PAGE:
Tuesday, July 19, 2011

Perfume Sampling 5 of 14: HEELEY "Ophelia"

Saturday was an incredibly lazy day for me, but I decided that it shouldn't be a completely unproductive one. So I pulled out one of the Luckyscent samples and got to work at my favourite cafe, sitting under a hut next to some lovely flowers while sipping coffee, listening to music and enjoying the weather. It was hard work I tell you. I wracked my brain trying to make the connection between Ophelia the perfume and Ophelia from Hamlet.


Note the picture of the garland on the bottle. It stands for not only the floral properties of Ophelia but the flower images and associations of Hamlet's Ophelia.

But before we delve into literary studies, here's an introduction to Heeley, courtesy of Luckyscent:

As a designer influenced by nature, it was natural that James Heeley should be fascinated by the world of scent. It was after meeting Annick Goutal in 1996 that he discovered how scents are ‘designed’. His first scent, ‘Figuier’, is remarkable for it’s precision in evoking the natural scent of a Mediterranean Fig tree. With time and experience, his beautifully constructed, simple and fresh scents evolved into more complex creations such as ‘Cardinal’, ‘Esprit du Tigre’ and ‘Cuir Pleine Fleur’. His continually evolving collection now includes nine contemporary scents made according to the art of traditional French perfumery.

Every detail, from the creation of the scent and selection of ingredients, to the recyclable packaging and engraved wooden top is designed ‘in house’. Today, Heeley is one of the few owner-founder, luxury perfume houses in Europe. This independence allows the creative freedom to create individual, quality scents that are quite simply unique.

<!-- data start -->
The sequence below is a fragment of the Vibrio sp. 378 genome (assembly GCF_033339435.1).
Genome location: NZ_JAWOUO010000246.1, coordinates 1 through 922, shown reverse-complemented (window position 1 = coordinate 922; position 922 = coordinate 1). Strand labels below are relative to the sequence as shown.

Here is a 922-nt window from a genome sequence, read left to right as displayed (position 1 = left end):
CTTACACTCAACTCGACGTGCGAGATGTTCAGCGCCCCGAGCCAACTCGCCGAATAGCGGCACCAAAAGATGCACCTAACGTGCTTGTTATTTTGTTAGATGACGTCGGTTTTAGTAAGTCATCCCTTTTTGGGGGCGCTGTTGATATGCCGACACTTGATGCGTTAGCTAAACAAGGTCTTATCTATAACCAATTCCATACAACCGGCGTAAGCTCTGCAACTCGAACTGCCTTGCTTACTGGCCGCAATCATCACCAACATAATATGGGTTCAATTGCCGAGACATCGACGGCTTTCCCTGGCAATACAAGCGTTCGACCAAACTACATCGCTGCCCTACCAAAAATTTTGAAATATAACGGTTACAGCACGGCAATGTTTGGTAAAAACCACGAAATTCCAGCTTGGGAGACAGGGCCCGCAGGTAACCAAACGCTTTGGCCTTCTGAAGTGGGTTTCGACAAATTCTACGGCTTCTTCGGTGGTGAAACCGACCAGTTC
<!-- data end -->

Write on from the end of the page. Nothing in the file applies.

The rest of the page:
And here is the description for Ophelia:
 
A flowing gossamer gown, long streaming hair adorned with fresh blossoms, ribbons fluttering in the wind – that enchanted moment of young love before disillusionment comes creeping in. Fresh green flower stems and a delicate orange lead to a heartbreakingly lovely jasmine, like a summer morning so beautiful and clear that it bring tears to your eyes. Languidly sensuous ylang ylang and creamy tuberose intertwine with the jasmine to create a luminous bouquet that perfectly balances headiness and warmth. The three flower absolutes are cradled in a smooth and dreamy white musk that keeps them under control – the flowers stay radiant and fresh and never become shrill. Utterly feminine and bewitchingly romantic, this would be absolute perfection on a bride. However, it’s far too beautiful to save for only one day. Devastatingly pretty.


Notes: Italian orange, green flower stems, jasmin, ylang ylang, tuberose, moss, white musc


Put briefly, Ophelia is the girlfriend/would-have-been girlfriend of Hamlet. There's ample evidence in the text that she once meant something special to Hamlet but suddenly he treats her cruelly without explanation. Between Hamlet's rejection of her and her father's sudden death, beautiful, young and fragile Ophelia descends to madness and eventually drowns (it is unclear whether it was an accident or suicide). The poetic description of her death announcement has stirred many an artist's imagination.


It inspired Ophelia by John William Waterhouse (1894):


as well as Ophelia by John Everett Millais (1852):